In the finance and education sectors, there are also strong correlations. The American Muslim financial market is growing and there is ample opportunity for businesses if they serve this overlooked demographic. This is brought to light by the fact that 65% of American Muslims want Islamic finance products available at their local banks and 54% want ethical financing.  Another 80% express that they seek interest-free college loans in order to remain sharia-compliant.

The value and price that American Muslims place on education is one of the major factors that separate them from any other demographic. Dr. Hatem Bazian, Co-Founder and Academic Affairs Chair at Zaytuna College, noted that “30% of the Muslim community have a B.A., 25% have been in graduate school, and 5% have a PhD,” figures that are much higher than the national standard.

Rafi-uddin Shikoh, Founder and CEO of DinarStandard also indicated that American Muslims spend more on education than the national average. “In terms of the national average in the U.S. of household expenditure, education is ranked #9 as a spending category,” he told the Muslim Observer. “With the American Muslim household, it ranked #3 and #4 in our 2011 and 2014 surveys.”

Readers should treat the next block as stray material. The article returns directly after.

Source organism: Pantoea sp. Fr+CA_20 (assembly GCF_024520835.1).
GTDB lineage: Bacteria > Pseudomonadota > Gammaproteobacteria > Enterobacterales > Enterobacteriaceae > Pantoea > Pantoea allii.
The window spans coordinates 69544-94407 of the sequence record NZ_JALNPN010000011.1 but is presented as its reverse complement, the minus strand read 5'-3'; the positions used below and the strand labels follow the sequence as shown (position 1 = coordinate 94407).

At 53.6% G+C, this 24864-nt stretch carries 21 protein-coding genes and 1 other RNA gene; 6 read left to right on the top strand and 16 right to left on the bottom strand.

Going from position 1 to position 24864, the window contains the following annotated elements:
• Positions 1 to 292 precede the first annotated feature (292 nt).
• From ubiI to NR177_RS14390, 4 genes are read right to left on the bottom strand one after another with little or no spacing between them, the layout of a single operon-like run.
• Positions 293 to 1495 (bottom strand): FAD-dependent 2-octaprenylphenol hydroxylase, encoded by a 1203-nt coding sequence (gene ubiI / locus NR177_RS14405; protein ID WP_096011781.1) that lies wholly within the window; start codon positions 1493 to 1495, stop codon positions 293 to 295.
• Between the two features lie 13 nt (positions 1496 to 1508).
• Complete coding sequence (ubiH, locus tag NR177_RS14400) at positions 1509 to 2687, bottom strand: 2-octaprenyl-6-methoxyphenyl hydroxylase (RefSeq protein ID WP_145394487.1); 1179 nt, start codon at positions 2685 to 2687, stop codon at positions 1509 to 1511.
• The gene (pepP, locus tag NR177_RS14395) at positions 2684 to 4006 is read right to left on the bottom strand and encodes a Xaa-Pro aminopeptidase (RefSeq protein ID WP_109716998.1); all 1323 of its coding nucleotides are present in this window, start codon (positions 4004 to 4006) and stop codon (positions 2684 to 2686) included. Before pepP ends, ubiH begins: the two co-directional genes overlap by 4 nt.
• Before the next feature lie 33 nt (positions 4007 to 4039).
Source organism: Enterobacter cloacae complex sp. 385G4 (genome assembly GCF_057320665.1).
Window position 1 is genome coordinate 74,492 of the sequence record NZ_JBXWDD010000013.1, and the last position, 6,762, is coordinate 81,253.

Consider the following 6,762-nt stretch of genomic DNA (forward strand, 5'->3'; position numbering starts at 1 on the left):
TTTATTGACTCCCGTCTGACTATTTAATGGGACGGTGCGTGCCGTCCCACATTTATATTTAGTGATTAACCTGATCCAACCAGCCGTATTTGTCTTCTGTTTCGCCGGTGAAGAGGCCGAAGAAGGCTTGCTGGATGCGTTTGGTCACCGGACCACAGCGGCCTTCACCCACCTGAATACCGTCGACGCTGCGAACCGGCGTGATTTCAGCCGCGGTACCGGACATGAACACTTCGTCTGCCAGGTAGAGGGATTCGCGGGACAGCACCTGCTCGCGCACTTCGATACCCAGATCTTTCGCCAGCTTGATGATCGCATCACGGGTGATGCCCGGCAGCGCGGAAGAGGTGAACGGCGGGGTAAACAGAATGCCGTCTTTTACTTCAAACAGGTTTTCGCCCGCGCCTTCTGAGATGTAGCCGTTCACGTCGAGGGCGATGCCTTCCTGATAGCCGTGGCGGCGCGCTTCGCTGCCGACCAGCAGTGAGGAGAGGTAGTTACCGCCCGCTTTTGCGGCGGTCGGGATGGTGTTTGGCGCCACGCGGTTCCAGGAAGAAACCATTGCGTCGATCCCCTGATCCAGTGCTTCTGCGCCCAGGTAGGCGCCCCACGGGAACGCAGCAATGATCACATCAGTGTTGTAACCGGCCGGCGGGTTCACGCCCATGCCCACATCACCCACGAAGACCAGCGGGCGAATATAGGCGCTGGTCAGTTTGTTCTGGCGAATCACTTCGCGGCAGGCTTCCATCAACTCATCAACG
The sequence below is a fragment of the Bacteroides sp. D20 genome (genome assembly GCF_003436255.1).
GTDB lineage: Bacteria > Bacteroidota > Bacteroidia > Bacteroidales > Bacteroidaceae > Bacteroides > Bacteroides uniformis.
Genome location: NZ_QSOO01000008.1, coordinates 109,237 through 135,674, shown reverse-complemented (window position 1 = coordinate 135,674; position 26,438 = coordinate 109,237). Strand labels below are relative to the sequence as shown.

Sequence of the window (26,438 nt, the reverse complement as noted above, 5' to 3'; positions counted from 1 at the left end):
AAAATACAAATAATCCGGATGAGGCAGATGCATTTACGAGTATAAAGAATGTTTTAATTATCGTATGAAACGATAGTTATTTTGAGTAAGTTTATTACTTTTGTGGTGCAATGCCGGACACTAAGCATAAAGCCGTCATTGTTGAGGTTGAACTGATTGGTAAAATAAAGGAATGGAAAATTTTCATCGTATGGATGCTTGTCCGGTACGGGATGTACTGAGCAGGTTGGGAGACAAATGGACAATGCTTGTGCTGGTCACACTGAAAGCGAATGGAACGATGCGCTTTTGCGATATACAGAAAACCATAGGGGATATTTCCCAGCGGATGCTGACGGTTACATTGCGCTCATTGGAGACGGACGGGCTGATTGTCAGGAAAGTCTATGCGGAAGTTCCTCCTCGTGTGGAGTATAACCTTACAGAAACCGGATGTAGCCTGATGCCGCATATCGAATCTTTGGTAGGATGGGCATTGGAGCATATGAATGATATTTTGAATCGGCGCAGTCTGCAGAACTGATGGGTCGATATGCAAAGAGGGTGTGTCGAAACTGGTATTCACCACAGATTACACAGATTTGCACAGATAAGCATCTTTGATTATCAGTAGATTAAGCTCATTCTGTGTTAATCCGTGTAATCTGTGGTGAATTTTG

With so much being spent on higher education and all categories of the U.S. halal market in general, this gives rise to the question of whether or not American Muslims’ needs are being met. According to the statistics, the simple answer is “no.” But, as the 2014 American Muslim Consumer Market Study and AMCC speakers demonstrated, there is unprecedented opportunity in targeting this largely disregarded, but unquestionably worthwhile demographic. This fast-growing group is one of the most educated, ethically-conscious groups of consumers in the marketplace – one that deeply values their Islamic and American identities. They are eager to see quality halal products in the marketplace that reflect their values and help them feel more integrated into American society. And, perhaps best yet, they are very willing to financially support businesses that meet their demands and openly value them as consumers.

Mahvish Irfan is a writer and recent graduate of Rutgers University, where she studied Religion, English and Professional Writing. Follow her on Twitter @MahvishMI